Isaiah tells us how to prepare the way of the Lord.  
‘Prepare the way for the Lord, 
      make straight paths for him. 
 Every valley shall be filled in, 
      every mountain and hill made low. 
   The crooked roads shall become straight, 
      the rough ways smooth. 
 And all mankind will see God's salvation.'     

Think about hosting a party; You have a picture in your mind in which you see how everything will look when the work is done…where to plates will be, which table the food will be on, how the dinner table will look, etc…  Using the picture in your mind, you start preparing.  You begin to make the picture a reality.

When Jesus comes back we know what is going to occur.  Everything will be made right.  Justice will be complete.  We see the picture, now with the leading of the Spirit, let’s start preparing.           

Advent Reflections from The Hill – Week 1, Wednesday

Remember, remember

Luke  21:25-36

Nathan Streber


For four special weeks preceding the great celebration of the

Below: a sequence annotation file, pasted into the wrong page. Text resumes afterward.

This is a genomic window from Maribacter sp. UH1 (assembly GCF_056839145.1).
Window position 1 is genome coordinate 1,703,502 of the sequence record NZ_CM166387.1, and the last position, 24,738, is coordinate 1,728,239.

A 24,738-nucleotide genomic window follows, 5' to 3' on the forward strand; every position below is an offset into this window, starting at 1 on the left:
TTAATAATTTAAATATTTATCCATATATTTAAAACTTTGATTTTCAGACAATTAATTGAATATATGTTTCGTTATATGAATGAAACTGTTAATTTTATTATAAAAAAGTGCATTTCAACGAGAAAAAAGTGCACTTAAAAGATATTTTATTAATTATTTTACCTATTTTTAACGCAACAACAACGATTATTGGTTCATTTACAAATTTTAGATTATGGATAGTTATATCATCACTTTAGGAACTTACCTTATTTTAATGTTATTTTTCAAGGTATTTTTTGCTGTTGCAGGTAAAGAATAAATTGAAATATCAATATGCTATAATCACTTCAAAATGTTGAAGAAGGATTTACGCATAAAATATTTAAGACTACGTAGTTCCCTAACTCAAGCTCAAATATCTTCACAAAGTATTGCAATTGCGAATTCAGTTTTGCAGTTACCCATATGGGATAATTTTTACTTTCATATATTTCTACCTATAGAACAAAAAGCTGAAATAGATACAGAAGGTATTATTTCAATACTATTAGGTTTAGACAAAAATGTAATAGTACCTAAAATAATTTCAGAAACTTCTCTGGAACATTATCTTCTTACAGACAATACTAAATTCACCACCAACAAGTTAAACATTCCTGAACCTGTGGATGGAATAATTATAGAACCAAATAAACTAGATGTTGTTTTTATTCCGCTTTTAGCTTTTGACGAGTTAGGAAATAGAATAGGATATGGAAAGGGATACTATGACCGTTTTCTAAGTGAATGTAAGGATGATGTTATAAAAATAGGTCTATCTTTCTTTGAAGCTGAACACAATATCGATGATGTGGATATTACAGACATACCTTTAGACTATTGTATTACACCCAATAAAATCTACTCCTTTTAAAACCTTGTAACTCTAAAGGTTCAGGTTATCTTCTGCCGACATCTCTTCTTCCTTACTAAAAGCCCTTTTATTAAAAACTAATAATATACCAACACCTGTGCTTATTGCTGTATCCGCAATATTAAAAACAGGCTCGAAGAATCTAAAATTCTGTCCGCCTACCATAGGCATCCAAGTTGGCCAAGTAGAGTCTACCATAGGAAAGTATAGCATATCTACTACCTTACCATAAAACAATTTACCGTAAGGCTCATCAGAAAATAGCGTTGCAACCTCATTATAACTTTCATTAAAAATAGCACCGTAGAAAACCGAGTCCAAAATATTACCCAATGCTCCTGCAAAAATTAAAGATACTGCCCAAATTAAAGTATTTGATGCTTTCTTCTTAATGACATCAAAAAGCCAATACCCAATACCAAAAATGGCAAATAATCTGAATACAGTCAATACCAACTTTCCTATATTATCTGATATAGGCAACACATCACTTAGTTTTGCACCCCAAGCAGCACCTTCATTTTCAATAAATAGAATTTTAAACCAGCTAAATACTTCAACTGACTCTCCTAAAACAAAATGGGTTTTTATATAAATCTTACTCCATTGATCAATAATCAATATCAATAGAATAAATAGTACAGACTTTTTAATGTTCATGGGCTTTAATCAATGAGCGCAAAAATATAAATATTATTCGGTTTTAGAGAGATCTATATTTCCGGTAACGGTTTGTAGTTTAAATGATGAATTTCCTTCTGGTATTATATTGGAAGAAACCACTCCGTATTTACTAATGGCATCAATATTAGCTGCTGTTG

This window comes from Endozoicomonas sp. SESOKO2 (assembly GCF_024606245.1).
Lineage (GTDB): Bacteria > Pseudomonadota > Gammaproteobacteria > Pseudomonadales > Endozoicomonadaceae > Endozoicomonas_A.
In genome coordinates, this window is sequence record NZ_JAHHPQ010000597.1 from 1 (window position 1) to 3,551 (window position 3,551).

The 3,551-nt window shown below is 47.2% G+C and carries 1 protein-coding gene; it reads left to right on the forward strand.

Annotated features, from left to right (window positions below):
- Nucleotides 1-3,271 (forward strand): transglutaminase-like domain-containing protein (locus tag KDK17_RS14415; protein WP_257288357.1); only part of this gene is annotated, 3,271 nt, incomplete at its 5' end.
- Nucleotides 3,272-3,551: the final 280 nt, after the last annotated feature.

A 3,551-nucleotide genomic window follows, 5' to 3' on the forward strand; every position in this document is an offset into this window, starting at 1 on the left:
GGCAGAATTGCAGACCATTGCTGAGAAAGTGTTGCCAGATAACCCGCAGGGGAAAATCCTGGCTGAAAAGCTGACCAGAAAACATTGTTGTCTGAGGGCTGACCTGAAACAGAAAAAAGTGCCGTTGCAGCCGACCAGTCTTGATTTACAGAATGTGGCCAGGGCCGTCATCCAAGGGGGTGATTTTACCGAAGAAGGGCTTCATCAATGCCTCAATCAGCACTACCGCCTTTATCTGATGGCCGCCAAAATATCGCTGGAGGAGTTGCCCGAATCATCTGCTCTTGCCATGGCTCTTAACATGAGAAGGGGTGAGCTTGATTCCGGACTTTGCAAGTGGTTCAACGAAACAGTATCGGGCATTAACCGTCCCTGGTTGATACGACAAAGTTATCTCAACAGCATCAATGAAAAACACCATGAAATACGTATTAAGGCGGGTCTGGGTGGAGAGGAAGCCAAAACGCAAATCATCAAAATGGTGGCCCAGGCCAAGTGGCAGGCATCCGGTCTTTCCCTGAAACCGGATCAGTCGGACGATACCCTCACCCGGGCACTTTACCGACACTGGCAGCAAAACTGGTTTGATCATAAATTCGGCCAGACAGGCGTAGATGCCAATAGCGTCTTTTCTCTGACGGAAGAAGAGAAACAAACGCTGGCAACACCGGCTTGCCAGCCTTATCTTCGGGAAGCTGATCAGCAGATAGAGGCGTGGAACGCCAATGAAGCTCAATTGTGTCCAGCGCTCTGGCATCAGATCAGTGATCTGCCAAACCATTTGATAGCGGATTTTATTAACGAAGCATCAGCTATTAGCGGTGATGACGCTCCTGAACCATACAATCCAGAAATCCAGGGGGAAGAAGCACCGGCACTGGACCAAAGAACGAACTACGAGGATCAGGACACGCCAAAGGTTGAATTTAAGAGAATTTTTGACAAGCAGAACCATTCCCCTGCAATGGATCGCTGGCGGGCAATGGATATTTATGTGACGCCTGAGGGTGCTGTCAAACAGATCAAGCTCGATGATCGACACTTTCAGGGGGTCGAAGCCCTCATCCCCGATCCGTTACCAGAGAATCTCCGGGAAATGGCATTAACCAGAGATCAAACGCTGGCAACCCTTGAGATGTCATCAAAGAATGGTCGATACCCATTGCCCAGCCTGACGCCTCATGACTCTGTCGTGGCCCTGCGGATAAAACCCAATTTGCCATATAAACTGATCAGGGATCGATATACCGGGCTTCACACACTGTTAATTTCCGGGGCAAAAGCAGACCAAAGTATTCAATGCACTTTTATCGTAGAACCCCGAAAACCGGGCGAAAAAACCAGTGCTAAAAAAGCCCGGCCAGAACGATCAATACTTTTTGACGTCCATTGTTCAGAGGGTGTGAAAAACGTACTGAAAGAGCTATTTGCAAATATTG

Incarnation, the Nativity of the Lord Jesus, Christians are invited by the
Church to prepare, to "get ready", to make a place for the Lord in
our lives and in our homes, to anticipate His coming(s).

After Thanksgiving is over, the world around us seems to get even more
serious about preparing for Christmas. Perhaps the word "serious" isn't the
best one to use, since the preparations that occupy our time and thoughts (and
consume our money, and perhaps put stress on our relationships and health)
can't compare to the preparations Jesus advises in our reading from the Gospel
of Luke on this First Sunday in Advent. While we set up Nativity scenes with a
sweet baby Jesus lying in a manger, the grown-up, just-about-to-die Jesus is
standing in the Temple, teaching about the coming catastrophe – the destruction
of that Temple by the Romans in 70 C.E. – which Luke of course knew about when
he wrote his Gospel fifteen years later. But Jesus seems to be talking about
even more than that: the end of all things, the end of time itself.certainly
puts those Christmas preparations in a different perspective.

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Jesus invites people into his life and his way. He takes what is and points to the new way of the Kingdom of God.  Come see what this journey is all about!

One way to think about the mission of Jesus - He calls into question the way things are and points to the way things may be in the Kingdom of God.